Gonzales Facebook Chilly Gonzales' ego is pretty satisfied nowadays. Having…
- Posted on Oct 1st 2012 12:00PM by Melody Lau
Chilly Gonzales Facebook
The self-proclaimed all-round "entertainist" is not only hot off the heels of a new album, Solo Piano II (the follow-up to 2004's successful Solo Piano), but his name has also been stamped on a number of other people's works in the past few years.
"I'm very lucky and grateful that I'm working with, basically, one of the best singer-songwriters in the game, one of the best electronic artists in the game, and one of the best rappers in the game," Gonzales, born Jason Beck, tells Spinner of his recent work with long-time friend Feist, Daft Punk and Drake, respectively. "All of that because of the piano, so that's good confirmation that I can be a man of my time at the piano.
"Those people aren't asking me to make beats, they're not asking me to rap, they're not asking me to direct a movie -- they're asking me to shut up and play the piano."
The line "Shut Up and Play the Piano" isn't an accident. Rather, it's a reference to the closing track off of Gonzales' 2011 rap record The Unspeakable Chilly Gonzales; a hint to fans that the highly-anticipated return of his classic piano instrumental tracks were about to return.
"It wasn't that much of a surprise," Gonzales says of his new record. Admittedly, other factors came into play when deciding to record a new Solo Piano record though.
"It's not an exact science, in my case, to decide what projects to do next," explains Gonzales. "It's a combination of just how I feel and hunkering down with my team and focus-grouping with a group of friends to see what feels right... I'm always trying to find a balance between the verbal part of what I do and the musical part of what I do and I was coming off of a pretty long verbal stretch there."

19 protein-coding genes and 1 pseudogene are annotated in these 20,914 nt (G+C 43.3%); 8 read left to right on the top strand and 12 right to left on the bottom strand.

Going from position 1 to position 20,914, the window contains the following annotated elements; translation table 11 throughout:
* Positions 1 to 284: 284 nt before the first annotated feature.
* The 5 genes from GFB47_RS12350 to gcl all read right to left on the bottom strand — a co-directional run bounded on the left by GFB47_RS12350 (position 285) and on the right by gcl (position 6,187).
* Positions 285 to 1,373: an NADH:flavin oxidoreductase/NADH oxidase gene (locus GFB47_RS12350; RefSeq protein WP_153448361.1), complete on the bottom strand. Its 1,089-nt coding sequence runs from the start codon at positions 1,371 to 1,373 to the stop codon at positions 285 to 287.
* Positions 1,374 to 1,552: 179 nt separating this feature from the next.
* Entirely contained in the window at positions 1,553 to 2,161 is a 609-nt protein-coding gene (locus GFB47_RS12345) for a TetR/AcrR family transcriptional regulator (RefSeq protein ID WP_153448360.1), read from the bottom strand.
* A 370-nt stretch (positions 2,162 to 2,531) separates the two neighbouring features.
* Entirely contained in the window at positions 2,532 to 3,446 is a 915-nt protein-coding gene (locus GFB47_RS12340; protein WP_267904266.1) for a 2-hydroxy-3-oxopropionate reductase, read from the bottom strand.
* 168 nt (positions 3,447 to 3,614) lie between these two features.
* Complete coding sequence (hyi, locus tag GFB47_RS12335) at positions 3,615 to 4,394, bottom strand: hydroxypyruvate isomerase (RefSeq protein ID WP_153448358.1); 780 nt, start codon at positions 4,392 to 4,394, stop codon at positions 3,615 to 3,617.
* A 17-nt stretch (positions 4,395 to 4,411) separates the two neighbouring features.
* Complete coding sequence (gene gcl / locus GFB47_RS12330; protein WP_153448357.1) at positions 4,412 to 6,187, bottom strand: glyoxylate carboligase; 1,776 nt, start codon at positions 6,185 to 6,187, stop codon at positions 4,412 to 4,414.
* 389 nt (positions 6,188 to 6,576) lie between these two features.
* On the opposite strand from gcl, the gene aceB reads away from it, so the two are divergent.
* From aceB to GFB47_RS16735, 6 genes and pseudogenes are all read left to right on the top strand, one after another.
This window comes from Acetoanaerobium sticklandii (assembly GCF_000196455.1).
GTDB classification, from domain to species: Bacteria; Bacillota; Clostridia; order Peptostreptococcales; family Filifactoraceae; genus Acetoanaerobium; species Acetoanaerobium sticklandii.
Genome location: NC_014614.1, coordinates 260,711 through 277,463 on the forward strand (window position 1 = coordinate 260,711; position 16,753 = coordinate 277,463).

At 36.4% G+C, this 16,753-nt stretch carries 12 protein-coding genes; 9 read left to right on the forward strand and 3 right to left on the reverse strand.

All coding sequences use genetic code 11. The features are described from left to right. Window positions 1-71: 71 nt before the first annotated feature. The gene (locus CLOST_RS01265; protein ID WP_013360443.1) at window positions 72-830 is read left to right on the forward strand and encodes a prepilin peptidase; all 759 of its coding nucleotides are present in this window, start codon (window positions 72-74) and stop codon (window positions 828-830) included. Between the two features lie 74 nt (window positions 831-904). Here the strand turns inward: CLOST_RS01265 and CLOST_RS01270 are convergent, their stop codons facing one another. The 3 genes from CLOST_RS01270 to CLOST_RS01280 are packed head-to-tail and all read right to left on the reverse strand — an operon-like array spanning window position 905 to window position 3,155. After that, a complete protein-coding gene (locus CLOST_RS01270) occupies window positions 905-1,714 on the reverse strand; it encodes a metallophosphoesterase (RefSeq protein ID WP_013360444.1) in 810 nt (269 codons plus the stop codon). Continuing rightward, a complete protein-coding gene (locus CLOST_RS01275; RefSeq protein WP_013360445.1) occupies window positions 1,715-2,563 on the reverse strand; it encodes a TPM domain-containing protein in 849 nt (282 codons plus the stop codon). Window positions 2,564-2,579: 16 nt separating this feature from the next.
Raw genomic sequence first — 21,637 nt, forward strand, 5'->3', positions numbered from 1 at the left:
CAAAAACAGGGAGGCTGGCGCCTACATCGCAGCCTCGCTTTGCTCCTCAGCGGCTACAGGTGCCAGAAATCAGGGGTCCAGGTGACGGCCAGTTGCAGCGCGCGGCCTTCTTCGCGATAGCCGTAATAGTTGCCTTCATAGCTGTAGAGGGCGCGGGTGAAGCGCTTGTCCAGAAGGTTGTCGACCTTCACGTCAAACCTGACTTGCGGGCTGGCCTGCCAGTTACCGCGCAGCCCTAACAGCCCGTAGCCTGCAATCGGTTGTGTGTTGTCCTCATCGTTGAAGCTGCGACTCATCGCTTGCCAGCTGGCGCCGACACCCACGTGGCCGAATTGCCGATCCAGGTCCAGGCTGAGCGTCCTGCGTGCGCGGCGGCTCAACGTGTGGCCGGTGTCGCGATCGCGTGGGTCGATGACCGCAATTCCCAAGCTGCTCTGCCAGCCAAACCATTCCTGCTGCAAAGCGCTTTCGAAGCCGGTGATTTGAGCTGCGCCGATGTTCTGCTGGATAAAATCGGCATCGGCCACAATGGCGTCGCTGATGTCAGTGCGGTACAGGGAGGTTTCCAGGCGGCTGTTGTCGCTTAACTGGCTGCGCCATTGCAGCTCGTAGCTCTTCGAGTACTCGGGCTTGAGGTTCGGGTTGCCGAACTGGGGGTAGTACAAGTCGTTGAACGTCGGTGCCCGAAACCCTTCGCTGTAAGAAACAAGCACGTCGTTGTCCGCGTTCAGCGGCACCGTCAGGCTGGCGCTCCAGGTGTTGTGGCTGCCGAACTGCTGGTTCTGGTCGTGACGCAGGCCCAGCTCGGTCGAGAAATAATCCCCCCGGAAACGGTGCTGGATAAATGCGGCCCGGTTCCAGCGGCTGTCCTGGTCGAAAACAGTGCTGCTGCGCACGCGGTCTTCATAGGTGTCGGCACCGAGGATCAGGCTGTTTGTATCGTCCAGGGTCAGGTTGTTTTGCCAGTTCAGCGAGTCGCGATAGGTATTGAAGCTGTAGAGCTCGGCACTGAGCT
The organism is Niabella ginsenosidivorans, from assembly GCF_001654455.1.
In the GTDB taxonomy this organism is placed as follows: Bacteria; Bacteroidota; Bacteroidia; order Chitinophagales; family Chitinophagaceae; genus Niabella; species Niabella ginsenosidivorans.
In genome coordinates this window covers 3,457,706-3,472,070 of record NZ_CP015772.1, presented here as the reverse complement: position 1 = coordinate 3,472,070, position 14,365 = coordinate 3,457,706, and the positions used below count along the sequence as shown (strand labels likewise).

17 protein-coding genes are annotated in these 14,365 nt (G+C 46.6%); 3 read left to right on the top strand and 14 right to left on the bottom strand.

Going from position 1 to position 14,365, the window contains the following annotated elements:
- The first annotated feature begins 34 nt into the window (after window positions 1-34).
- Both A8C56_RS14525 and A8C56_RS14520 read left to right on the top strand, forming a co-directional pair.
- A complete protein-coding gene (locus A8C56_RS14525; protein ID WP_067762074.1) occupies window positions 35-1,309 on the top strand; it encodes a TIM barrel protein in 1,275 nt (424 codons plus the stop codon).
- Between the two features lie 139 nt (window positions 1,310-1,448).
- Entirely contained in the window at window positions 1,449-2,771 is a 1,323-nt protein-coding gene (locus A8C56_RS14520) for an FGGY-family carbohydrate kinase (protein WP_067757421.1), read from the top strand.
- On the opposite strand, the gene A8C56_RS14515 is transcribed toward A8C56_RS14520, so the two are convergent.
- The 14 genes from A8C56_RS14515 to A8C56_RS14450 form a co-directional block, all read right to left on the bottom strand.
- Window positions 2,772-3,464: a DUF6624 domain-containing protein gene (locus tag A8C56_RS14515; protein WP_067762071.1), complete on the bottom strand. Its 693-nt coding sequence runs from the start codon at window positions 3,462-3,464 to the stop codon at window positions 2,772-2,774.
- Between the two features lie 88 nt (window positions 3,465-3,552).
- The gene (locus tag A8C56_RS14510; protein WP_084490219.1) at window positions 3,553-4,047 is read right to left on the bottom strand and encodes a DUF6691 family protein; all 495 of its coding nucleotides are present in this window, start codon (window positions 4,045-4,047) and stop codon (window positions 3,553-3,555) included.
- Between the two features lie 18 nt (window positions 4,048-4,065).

Part of the reason for this next stretch of instrumentalism probably has something to do with having international superstar Drake doing the words instead. The pair have been recording together. It's a partnership that has its origins long before the two joined forces at the 2011 Juno Awards.
Drake originally came across Gonzales' work when he sampled a song of his on his So Far Gone mixtape back in 2009. But because there were no credits or royalties given to Gonzales, he wasn't entirely sure if the rapper even knew who he was.
"That was very flattering for me, being such a huge rap fan," says Gonzales. "There he was, this NBA-level rapper who even knew who I was was kind of mind-blowing, but at the same time, it was a mixtape so he grabbed it and didn't give me credit. So in another way it was very frustrating; it was like, 'Do I really exist or was it just some piano piece to him?'"
After a long period of time passed, Gonzales and Drake found people in common and met in person. The pianist recalls Drake being "an extremely charming, nice Jewish-Canadian boy." For a long time nothing came of this meeting. But just as Gonzales landed back in Paris following a North American tour, his phone rang.
"This call came for the Junos and it was right back to the airport," he says. "I basically turned the taxi around, but I love that rap world so much, there isn't much I wouldn't do. I think it's the greatest style of music and Drake is a rap and pop star."
Following a very successful performance at Junos, accompanying Drake as he hosted the evening, the two entered the studio and recorded a handful of songs. Two of the bunch, "Marvin's Room" and "Good Ones Go," made the final cut on Drake's Take Care album.
The two were so happy with the collaboration, though, that they've teamed up once again. Sneaking in studio time together recently, the pair intend on working on some new songs, presumably for the new Drake record. And although Gonzales can't guarantee that his work with Drake will make the cut again, or even if they'll spend all their allotted time in the studio -- the rapper has canceled on multiple occasions -- Gonzo assures that he'll be there, waiting for the call.
"I understand when he's putting together an album. There's a lot of moving parts and to me, it's the same as an audience waiting for President Obama or something," says Gonzales. "If it's canceled, not only would I understand, but it wouldn't change my complete loyalty.
"And the next time it might happen, I will be waiting by the phone. That's just how it is because I love the rap world so much and there's not an indie rocker on earth who would be able to do that with me, there isn't an electronic artist -- except, maybe Daft Punk, who I also worked with on their new album -- who would be able to do that with me."
Clearly Chilly Gonzales has decided Drake is someone worth shutting up and playing the piano for.